• Live with perpetual connection (attached via smartphone even when sleeping) to their electronic communities;
• Are conditioned to prefer written communication to verbal (choosing texting or tweeting over speaking, sometimes even when a communicating peer recipient is close by);
• Are team players (the opposite of Gen X) participating in group recreational activities from very early ages. Many academic settings have adopted group-learning and aptitude segmentation approaches that also cultivate group dynamic acclimation;
• Have access to immense variety, and importantly the authority of choice, in virtually all aspects of their lives. Media-on-demand, revolving online subscriptions (like Spotify, Pandora and i-Tunes) using parents’ electronically stored credit cards, and personal debit cards for school lunches and other purchases create economically savvy Gen-I;
• Be desensitized to graphically offensive, mature and sexual content. Even if stricter parents limit television exposure, few Gen-I have barriers to electronic or music content;
• Are comparatively less conscious of ethnic, gender and age differences. Gen-I is highly tolerant, embraces diversity and typically associates prejudices with ignorance and disdain;
• Have unprecedented influence on household spending, with many possessing impressive self-allocated discretionary dollars.

Although the subtitle of this article implies otherwise, it is my experience that Gen-I are no greater “me-centric” than the rest of us. It has been my experience that Baby Boomer parents have greater tendencies toward self-serving behaviors than younger Gen X, Y or I (with lack of “time” emerging as their default rationale). Gen-I desires involvement in a sense of community, as evidenced by the popularity of Instagram, Twitter, Facebook (which Gen I touts as declining in popularity, albeit their behavior indicates otherwise) and other social network sites.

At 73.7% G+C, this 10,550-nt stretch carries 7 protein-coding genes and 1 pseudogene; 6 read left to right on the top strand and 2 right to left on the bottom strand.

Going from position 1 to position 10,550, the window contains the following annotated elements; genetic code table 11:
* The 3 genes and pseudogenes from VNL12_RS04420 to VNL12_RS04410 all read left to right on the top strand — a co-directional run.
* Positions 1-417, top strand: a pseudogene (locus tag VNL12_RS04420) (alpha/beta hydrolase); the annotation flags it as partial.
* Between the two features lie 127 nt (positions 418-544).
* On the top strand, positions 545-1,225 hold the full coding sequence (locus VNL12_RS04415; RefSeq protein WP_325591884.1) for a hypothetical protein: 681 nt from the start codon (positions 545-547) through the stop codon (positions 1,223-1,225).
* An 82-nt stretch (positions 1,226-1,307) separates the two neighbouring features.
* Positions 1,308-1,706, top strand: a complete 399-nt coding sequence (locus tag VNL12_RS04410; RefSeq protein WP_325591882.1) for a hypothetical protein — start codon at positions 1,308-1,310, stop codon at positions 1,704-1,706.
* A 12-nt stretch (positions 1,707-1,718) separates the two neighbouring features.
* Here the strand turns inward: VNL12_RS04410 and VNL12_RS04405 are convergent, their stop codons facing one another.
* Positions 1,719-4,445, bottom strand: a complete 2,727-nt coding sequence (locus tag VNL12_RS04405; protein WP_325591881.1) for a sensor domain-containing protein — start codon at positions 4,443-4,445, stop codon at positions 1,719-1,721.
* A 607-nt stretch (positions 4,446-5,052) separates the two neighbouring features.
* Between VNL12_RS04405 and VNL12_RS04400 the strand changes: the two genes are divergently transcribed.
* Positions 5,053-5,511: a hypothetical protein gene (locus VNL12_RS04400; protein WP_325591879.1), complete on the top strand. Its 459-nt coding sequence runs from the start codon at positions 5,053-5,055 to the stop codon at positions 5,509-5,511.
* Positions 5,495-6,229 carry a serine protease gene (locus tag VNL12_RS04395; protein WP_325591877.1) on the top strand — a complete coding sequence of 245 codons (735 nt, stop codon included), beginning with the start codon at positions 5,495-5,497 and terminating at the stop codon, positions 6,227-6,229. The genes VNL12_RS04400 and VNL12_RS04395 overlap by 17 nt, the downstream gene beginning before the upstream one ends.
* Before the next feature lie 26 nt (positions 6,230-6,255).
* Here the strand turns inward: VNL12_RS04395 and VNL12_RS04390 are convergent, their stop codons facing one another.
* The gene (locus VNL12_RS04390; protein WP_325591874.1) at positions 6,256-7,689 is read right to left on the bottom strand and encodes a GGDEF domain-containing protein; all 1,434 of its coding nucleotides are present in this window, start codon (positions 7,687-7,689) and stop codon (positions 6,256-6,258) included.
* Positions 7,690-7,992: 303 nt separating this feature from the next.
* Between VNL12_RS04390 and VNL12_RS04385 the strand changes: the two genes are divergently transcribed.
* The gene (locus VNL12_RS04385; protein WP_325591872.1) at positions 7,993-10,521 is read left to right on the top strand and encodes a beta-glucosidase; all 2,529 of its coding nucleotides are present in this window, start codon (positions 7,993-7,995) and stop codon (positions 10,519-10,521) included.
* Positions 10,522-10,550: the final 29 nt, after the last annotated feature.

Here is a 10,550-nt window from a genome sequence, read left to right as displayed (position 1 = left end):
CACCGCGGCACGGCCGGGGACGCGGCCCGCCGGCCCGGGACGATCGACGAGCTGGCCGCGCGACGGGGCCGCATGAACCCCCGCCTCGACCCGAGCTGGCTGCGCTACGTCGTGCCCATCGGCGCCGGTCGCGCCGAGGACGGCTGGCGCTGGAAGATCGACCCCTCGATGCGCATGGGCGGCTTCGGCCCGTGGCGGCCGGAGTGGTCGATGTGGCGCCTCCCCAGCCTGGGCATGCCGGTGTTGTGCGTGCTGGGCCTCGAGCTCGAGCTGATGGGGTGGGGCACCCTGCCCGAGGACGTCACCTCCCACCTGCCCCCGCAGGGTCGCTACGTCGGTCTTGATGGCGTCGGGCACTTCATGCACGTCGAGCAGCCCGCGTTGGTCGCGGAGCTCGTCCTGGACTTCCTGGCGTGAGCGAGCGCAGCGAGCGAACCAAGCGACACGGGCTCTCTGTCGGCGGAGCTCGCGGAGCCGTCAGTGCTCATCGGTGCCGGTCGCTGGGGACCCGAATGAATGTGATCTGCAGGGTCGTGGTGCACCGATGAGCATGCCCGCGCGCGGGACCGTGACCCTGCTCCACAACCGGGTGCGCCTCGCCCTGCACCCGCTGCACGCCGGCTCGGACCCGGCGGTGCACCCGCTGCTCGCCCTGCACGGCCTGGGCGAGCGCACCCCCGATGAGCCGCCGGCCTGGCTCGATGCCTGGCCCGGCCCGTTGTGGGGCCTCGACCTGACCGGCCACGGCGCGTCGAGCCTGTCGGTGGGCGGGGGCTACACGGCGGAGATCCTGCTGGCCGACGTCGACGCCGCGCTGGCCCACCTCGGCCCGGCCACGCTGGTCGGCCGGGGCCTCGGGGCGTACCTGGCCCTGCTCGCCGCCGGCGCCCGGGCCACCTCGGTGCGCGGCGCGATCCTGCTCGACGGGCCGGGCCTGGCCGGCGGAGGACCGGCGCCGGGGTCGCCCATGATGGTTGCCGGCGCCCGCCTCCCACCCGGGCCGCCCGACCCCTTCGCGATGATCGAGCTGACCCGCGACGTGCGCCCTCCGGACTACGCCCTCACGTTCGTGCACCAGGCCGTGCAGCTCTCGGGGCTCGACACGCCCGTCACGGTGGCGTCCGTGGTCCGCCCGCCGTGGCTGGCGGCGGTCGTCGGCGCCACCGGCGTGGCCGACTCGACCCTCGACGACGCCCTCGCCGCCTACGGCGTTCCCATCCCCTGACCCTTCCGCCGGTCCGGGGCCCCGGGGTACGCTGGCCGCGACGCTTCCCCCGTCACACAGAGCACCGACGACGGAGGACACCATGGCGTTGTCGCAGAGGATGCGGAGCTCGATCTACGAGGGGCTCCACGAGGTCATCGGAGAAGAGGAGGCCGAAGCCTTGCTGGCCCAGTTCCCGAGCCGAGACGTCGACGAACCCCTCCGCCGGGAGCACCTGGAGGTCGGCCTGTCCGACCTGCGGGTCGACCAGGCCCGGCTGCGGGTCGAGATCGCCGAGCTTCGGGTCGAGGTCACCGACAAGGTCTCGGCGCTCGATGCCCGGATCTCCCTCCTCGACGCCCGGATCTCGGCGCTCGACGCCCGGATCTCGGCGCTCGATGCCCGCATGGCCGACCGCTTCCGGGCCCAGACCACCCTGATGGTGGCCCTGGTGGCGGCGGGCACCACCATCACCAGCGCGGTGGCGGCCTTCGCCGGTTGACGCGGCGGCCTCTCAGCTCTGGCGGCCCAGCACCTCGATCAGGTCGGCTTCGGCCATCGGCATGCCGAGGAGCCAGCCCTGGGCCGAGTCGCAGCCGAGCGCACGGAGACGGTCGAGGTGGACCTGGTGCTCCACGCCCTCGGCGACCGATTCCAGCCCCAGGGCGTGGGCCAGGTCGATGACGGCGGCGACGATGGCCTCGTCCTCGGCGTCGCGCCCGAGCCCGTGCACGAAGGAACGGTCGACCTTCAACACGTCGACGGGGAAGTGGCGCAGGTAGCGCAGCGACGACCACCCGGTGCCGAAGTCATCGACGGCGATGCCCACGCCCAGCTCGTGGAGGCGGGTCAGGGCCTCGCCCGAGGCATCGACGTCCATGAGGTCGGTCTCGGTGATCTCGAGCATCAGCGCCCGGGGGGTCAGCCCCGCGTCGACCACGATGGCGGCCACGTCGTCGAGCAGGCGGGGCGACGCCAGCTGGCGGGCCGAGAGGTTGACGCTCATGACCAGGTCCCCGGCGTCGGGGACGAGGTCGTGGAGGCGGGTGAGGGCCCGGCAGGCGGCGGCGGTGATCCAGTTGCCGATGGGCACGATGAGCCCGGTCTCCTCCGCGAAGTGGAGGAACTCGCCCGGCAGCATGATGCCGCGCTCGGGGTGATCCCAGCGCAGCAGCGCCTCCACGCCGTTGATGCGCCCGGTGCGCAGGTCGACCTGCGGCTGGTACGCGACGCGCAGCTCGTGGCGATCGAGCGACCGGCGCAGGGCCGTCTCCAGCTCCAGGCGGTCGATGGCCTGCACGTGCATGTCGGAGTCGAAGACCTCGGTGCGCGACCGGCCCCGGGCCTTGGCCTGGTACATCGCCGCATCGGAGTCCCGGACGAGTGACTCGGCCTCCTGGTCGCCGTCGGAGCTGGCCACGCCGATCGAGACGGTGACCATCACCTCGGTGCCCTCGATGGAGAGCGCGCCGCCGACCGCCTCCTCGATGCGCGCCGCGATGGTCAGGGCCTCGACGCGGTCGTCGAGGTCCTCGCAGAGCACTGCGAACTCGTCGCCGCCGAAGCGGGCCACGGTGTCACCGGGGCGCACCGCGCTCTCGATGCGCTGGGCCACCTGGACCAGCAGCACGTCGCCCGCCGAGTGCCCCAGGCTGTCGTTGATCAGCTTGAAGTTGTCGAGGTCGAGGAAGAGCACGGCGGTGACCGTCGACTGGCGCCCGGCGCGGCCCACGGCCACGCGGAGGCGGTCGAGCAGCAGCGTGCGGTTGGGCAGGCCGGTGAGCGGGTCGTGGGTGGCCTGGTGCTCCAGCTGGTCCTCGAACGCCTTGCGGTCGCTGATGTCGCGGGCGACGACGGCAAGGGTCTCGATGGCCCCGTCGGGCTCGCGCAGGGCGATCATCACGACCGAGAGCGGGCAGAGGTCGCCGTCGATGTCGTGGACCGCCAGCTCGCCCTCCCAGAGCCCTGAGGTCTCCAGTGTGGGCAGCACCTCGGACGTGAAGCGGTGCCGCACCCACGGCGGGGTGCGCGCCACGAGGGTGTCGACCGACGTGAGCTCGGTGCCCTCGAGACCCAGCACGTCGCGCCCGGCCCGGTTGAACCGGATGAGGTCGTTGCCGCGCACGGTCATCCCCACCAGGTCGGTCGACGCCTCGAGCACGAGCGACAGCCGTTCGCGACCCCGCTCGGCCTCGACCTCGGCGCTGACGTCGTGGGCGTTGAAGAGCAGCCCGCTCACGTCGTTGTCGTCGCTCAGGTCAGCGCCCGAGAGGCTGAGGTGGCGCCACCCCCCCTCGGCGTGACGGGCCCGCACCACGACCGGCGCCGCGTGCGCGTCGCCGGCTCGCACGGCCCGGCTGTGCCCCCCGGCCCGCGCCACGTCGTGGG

As with all audience generalizations, individual differences certainly exist. That said, understanding the posture of Gen-I when embarking on efforts to engage with them requires adaptation of perhaps both approach and mind-set.

Technology, parents with burdened schedules and access to information have produced independent thinkers and good researchers, or at the very least, great locators. Gen-I is knowledgeable about resources and where to turn to learn about anything. Knowledge is often broad but sometimes shallow – that is, Gen-I tends to know a little about a lot of subjects. This results in an ability to easily offer a variety of methods to approach or think about an idea or subject. They are typically self-sufficient (like Gen X), but differ in an attitude that can be misinterpreted as spoiled. I prefer to think about this attitude as aptitude, or a unique capacity to know themselves at an early age. Not quite self-actualization, but expedited beyond previous generations on a self-awareness path.

Gen-I is highly adaptable and expects variety and change. Once engaged in group conversations, this generation will go with the flow and roll with the punches. They presume the pace will move quickly, embrace transformations and spontaneously offer ideas to making things easier, more fun and most importantly, less “boring.” Status quo is a foreign concept as Gen-I bores very easily. Once you lose them, it is time consuming to recover and will require a physical shift or new approach. It is extremely important to maintain a 15-minute intervention rule and use exercises that engage Gen-I beyond a verbal dialog. Laddering exercises that begin with writing (their default communication tool) and evolve to include verbal and physical elaboration will foster involvement and produce rich insights. It is prudent to be prepared with alternate exercises, so a transition in the event of boredom can quickly recover to re-engagement.